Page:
Andy Hampsten guest column: my stomach is Italian

The first bowl of pasta I ate in Italy was the best I’ve ever had, out of thousands and thousands. It was 1982 and I was over with the US national team. Gios Torino were our sponsors and took us out to lunch. It was nothing fancy, tablecloths on the table and a dozen of us round it.

The jet lag was leaving our minds, we were all excited and scared about the whole adventure. And they served pasta al pomodoro, this simplest, most beautiful plate of pasta. I spoke a little Italian, so I took a stab at asking the waiter for more. And sure enough, we each got another bowl. It was the greatest. 

Over the next months, it became a game: would the waiter actually bring us more? Eventually, I had to learn to control how much I ate. Living in a country with such delicious food probably set me back a few years.

In 1985, the American squad 7-Eleven had a successful spring campaign and found a co-sponsor, Hoonved washing machines. They needed a couple more racers to round out the team, so I joined by the skin of my teeth. The Giro d’Italia was my first professional race, my one opportunity to really do something. 

Read: Charly Wegelius’ Tour blog – too much bread

It was an introduction to a bizarre way of racing. On flat stages, we would go so slow till the TV helicopter showed up for the live coverage. Everyone was telling stories, braking and bumping into each other, there were a lot of crashes. It took our team a week to learn not to eat everything in our pockets in the first hour through sheer boredom. And then, when we did start racing, we would go so fast for an hour and a half – as quick as the last lap in an American criterium. We couldn’t believe anyone could possibly be at the front attacking. 

On the second stage, I went for the King of the Mountains sprint; I think Acacio da Silva won and I was eighth, not even close. Huge doubts were going through my head at that moment. Who knows if I’m even good enough to be a pro? Maybe I bit off more than I could chew. Going over the top, I figured I might as well stay near the front. 

Four of the eight descending ahead of me had been world champions: LeMond, Hinault, Moser and Saronni. I had a little voice in my head saying ‘this is absurd, how did you get here and what are you going to do?’ I attacked as soon as it flattened out, but got caught with ten kilometres to go and ended up crashing in the sprint.


Afterwards, Erminio Dall’Oglio, Hoonved’s owner, came over. He was this big, expressive teddy bear industrialist who always smoked a cigar that he’d put out if he was around the riders. I couldn’t understand what he was saying, but he was pumping my hand and slapping me on the back. 

I’m scratched up, irritated and sweaty, wondering why he is thanking me. Mike Neel, our directeur sportif, was translating: “You went for it, you were on live television for 20 minutes. And that’s what he’s in this for, it doesn’t matter that you didn’t take the victory. Now you are a professional.” When I won the stage to Gran Paradiso three weeks later, Erminio was so happy that he commissioned a gold coin with an ibex on it, the mountain antelope symbol of the Gran Paradiso national park, and gave one to every 7-Eleven team member. I saw that kindness over and over again in Italy.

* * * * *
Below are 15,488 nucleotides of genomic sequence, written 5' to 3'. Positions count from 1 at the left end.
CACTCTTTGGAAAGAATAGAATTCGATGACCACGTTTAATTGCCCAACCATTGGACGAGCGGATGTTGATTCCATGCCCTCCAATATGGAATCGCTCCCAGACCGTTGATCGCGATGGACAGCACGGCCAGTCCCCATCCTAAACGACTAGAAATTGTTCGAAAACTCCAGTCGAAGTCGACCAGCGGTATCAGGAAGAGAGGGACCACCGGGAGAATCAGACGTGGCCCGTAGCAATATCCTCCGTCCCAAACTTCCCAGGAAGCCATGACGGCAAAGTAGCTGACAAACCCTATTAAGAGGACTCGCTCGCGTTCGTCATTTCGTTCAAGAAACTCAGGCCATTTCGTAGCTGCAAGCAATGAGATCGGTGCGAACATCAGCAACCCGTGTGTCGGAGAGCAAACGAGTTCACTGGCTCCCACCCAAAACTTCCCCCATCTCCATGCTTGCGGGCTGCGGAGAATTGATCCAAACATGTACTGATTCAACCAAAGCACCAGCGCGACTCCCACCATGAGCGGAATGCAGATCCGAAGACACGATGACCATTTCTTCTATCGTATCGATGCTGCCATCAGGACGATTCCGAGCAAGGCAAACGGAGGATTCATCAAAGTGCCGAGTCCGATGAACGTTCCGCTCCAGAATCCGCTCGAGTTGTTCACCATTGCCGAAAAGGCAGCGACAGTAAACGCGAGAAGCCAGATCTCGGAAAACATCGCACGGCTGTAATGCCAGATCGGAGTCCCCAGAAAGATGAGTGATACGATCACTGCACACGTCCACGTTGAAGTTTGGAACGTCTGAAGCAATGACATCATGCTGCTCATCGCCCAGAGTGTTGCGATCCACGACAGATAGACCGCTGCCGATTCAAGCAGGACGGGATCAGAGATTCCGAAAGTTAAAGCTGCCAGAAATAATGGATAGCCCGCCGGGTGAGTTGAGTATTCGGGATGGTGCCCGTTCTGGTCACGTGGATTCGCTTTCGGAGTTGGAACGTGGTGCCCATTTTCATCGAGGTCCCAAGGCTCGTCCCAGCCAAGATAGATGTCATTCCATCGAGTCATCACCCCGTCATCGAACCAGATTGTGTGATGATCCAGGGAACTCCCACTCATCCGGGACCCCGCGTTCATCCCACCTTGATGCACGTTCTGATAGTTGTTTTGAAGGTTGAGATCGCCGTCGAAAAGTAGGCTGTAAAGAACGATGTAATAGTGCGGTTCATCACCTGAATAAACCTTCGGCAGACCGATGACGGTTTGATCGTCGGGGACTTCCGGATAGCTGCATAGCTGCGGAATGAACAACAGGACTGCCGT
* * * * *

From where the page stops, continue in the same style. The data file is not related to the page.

Read: The day the hard men cried on the Gavia 

With a limited vocabulary, our interests were food. That’s how we communicated with people, which came at the expense of some of the cycling journalists. They’d want to ask their usual race questions and when I realised I wouldn’t be able to go much further in the conversation, I learned how to say in Italian ‘I felt really good today and last night we had the best pizzoccheri.’ I’d mention the regional dish, and the general public loved that.

It was easy for me to be comfortable racing in Italy because I could always find moments to relax with locals. We wanted to talk to them more than diehard fans anyway. These people we bumped into who would tell us about the olive oil they made, or the fish they had caught that day. We were homesick, and it’s comforting to have that human connection outside of the race. 

At the end of my career, I moved from Switzerland to the Tuscan village of Castagneto Carducci, where I still live. Over the years, I’ve learned a lot from my friends and observing people. Sure, they have stress, their economy is terrible, it would be a horrible place to run a business with all the bureaucracy. But I think Italians live well and their priorities are healthy. They spend time and money on meals. Birthdays and anniversaries are celebrated with the full extended family. It takes hours, kids get bored and go play in the street. But it matters to them.

Read: Hard lessons at Etoile de Besseges

In America, with strangers round a table, we always start off by asking “what do you do?” That’s the last thing I really care about; I’d rather know someone as a person than where their money comes from. Italians are the same. 

I definitely have Italy under my skin. I don’t try to be an Italian, but my stomach is Italian. To this day, I always want a second bowl of pasta. 

Andy Hampsten won the 1988 Giro d’Italia. This column was first published in Rouleur 18.3


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